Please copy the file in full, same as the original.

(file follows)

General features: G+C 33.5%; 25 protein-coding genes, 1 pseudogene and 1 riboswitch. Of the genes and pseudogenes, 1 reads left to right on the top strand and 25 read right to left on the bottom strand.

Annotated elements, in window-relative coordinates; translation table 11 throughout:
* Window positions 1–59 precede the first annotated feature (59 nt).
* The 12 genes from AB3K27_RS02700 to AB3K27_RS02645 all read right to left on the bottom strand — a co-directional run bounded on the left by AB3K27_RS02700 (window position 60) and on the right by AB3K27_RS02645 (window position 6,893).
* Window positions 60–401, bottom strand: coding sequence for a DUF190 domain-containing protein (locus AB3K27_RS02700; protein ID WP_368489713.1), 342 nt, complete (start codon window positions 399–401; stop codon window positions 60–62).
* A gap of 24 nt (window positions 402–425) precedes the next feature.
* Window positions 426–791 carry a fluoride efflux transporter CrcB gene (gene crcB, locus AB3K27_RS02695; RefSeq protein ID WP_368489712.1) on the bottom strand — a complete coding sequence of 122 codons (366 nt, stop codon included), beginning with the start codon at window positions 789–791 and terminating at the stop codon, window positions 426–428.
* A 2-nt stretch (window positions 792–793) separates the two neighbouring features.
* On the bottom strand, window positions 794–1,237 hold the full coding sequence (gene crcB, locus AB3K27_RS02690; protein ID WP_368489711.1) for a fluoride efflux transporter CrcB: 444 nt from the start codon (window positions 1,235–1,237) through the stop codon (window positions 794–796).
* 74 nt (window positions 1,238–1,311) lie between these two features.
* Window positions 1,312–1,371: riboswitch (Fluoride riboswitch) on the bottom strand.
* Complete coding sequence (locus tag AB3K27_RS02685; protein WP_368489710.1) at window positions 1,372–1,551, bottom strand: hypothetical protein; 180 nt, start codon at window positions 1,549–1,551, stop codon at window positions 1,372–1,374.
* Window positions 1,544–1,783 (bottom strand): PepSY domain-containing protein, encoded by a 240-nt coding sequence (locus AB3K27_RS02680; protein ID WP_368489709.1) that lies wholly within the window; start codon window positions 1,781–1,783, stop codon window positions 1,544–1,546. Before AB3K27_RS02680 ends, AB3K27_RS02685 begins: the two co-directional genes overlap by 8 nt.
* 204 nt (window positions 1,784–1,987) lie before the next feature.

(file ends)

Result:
General features: G+C 33.5%; 25 protein-coding genes, 1 pseudogene and 1 riboswitch. Of the genes and pseudogenes, 1 reads left to right on the top strand and 25 read right to left on the bottom strand.

Annotated elements, in window-relative coordinates; translation table 11 throughout:
* Window positions 1–59 precede the first annotated feature (59 nt).
* The 12 genes from AB3K27_RS02700 to AB3K27_RS02645 all read right to left on the bottom strand — a co-directional run bounded on the left by AB3K27_RS02700 (window position 60) and on the right by AB3K27_RS02645 (window position 6,893).
* Window positions 60–401, bottom strand: coding sequence for a DUF190 domain-containing protein (locus AB3K27_RS02700; protein ID WP_368489713.1), 342 nt, complete (start codon window positions 399–401; stop codon window positions 60–62).
* A gap of 24 nt (window positions 402–425) precedes the next feature.
* Window positions 426–791 carry a fluoride efflux transporter CrcB gene (gene crcB, locus AB3K27_RS02695; RefSeq protein ID WP_368489712.1) on the bottom strand — a complete coding sequence of 122 codons (366 nt, stop codon included), beginning with the start codon at window positions 789–791 and terminating at the stop codon, window positions 426–428.
* A 2-nt stretch (window positions 792–793) separates the two neighbouring features.
* On the bottom strand, window positions 794–1,237 hold the full coding sequence (gene crcB, locus AB3K27_RS02690; protein ID WP_368489711.1) for a fluoride efflux transporter CrcB: 444 nt from the start codon (window positions 1,235–1,237) through the stop codon (window positions 794–796).
* 74 nt (window positions 1,238–1,311) lie between these two features.
* Window positions 1,312–1,371: riboswitch (Fluoride riboswitch) on the bottom strand.
* Complete coding sequence (locus tag AB3K27_RS02685; protein WP_368489710.1) at window positions 1,372–1,551, bottom strand: hypothetical protein; 180 nt, start codon at window positions 1,549–1,551, stop codon at window positions 1,372–1,374.
* Window positions 1,544–1,783 (bottom strand): PepSY domain-containing protein, encoded by a 240-nt coding sequence (locus AB3K27_RS02680; protein ID WP_368489709.1) that lies wholly within the window; start codon window positions 1,781–1,783, stop codon window positions 1,544–1,546. Before AB3K27_RS02680 ends, AB3K27_RS02685 begins: the two co-directional genes overlap by 8 nt.
* 204 nt (window positions 1,784–1,987) lie before the next feature.